'Lazarus': Theater Review
David Bowie’s alt-musical collaboration with Ivo van Hove and Enda Walsh, which premiered off-Broadway late last year, moves into a bigger space for its London transfer.
Almost a year after its off-Broadway premiere at New York Theater Workshop, David Bowie's experimental stage musical has just opened in the city of his birth, a homecoming farewell performance that the late art-rock legend never got to make himself.
Staged in a purpose-built temporary space in the rapidly redeveloping area around King's Cross station, Lazarus is playing to larger crowds in London, with a nightly capacity of 900 compared to around 200 in New York. Led by Michael C. Hall, the core cast has made the transfer across the Atlantic, though most secondary roles are now filled by Brits, the live band lineup has been expanded, and Alan Cumming's fleeting video cameo dropped.
He may have lived outside Britain for the last 40 years of his life, chiefly in Switzerland and America, but Bowie remains a beloved national treasure in his homeland. Since his shocking death in January, his name has rarely been out of the domestic news, with his legacy celebrated in musical tributes, books, art exhibitions and street murals. The goodwill toward him in London is palpable, which is handy for Lazarus, because this is a show which demands the indulgence of fans rather than the rigor of critics. While ticket sales are already brisk for its 13-week run, reviews are likely to be as divided here as they were in New York.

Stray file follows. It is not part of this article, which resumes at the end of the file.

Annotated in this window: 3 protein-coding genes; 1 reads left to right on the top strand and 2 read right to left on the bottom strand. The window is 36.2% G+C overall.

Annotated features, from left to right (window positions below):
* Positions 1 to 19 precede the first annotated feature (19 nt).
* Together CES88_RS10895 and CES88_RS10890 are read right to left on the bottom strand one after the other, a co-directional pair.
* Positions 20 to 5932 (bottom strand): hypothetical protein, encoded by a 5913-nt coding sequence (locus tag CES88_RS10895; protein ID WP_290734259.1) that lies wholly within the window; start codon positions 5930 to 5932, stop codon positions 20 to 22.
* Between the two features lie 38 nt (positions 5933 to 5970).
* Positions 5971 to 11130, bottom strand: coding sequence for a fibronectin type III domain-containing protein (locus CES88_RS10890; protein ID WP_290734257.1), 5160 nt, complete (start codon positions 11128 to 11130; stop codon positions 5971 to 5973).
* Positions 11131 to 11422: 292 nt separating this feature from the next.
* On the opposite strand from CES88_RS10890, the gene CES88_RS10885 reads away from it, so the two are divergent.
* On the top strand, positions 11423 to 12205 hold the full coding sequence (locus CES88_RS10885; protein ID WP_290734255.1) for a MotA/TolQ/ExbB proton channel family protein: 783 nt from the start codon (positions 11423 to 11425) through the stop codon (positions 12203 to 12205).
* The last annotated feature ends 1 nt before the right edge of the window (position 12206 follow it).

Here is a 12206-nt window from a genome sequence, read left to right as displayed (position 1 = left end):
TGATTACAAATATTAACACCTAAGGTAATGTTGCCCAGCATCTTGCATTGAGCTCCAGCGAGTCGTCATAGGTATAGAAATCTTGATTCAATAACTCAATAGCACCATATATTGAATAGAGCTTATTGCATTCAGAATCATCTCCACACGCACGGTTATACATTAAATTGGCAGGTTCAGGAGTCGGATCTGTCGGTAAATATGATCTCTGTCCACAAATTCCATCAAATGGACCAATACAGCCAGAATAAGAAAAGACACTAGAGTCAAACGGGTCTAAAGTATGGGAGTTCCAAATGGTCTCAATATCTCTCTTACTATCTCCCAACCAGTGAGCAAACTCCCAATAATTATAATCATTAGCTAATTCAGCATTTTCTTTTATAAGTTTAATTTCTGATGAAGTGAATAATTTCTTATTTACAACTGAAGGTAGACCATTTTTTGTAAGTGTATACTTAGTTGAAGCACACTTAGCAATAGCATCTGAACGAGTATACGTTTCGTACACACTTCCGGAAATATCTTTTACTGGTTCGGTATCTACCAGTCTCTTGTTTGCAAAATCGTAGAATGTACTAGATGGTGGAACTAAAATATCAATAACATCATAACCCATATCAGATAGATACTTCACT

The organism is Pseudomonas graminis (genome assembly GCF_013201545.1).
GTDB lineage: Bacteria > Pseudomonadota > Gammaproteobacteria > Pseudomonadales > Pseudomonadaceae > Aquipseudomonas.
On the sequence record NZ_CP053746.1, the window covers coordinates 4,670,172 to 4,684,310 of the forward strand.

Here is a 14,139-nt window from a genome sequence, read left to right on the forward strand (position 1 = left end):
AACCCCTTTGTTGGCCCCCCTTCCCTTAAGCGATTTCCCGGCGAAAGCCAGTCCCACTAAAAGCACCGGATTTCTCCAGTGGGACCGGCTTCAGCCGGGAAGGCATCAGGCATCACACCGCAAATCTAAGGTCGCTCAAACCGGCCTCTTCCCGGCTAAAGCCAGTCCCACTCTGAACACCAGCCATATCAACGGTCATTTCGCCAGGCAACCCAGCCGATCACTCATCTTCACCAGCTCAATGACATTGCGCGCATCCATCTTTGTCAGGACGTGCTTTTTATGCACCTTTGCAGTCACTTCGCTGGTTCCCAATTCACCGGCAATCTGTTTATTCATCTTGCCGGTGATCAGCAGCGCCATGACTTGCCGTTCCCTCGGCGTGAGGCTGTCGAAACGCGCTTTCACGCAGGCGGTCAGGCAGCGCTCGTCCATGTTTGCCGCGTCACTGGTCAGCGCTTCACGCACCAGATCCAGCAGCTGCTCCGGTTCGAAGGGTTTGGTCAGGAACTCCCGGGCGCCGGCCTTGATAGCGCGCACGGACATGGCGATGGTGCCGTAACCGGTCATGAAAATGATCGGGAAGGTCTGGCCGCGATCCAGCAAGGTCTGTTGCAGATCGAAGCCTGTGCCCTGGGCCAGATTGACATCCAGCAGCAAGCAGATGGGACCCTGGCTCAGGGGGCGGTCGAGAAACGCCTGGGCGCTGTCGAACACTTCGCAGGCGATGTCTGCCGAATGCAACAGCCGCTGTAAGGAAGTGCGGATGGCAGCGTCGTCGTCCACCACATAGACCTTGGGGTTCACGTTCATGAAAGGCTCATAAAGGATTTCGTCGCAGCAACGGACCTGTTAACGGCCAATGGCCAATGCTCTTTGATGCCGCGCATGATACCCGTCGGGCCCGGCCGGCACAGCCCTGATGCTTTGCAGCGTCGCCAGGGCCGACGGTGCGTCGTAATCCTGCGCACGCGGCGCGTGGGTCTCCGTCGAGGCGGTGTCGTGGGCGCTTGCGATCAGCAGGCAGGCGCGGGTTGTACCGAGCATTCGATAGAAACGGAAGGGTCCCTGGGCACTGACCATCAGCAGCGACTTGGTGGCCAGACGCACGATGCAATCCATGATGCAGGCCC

Conceived in partnership with Irish playwright Enda Walsh and Belgian director Ivo van Hove, Lazarus is a sequel of sorts to Nicolas Roeg's cerebral 1976 sci-fi drama The Man Who Fell to Earth, which starred Bowie as extra-terrestrial exile Thomas Jerome Newton. Though elliptical and opaque, Roeg's film did at least follow a clear narrative arc. Newton's alien landed on Earth with a long-term plan to amass great wealth as a business tycoon, then build a rocket and return to save his dying planet. But he was defeated by political interference and his own weakness for alcohol.
Lazarus explains this backstory with a clunky chunk of exposition, but in truth any connection between the two dramas is tenuous. The story, by Walsh and Bowie, is more surreal stand-alone fable than coherent coda. Years after the events of the movie, Newton (Hall) is now an alcoholic recluse drinking away his gin-soaked days in his stylishly minimal East Village loft apartment. While pining for his blue-haired lost love Mary Lou, he half-hallucinates a cast of angels and demons, including the malevolent Valentine (Michael Esper, charismatic and scene-stealing) and the unnamed Girl (Sophia Anne Caruso, overly kooky). An American Psycho and a Manic Pixie Dream Girl, both with murky designs on Newton.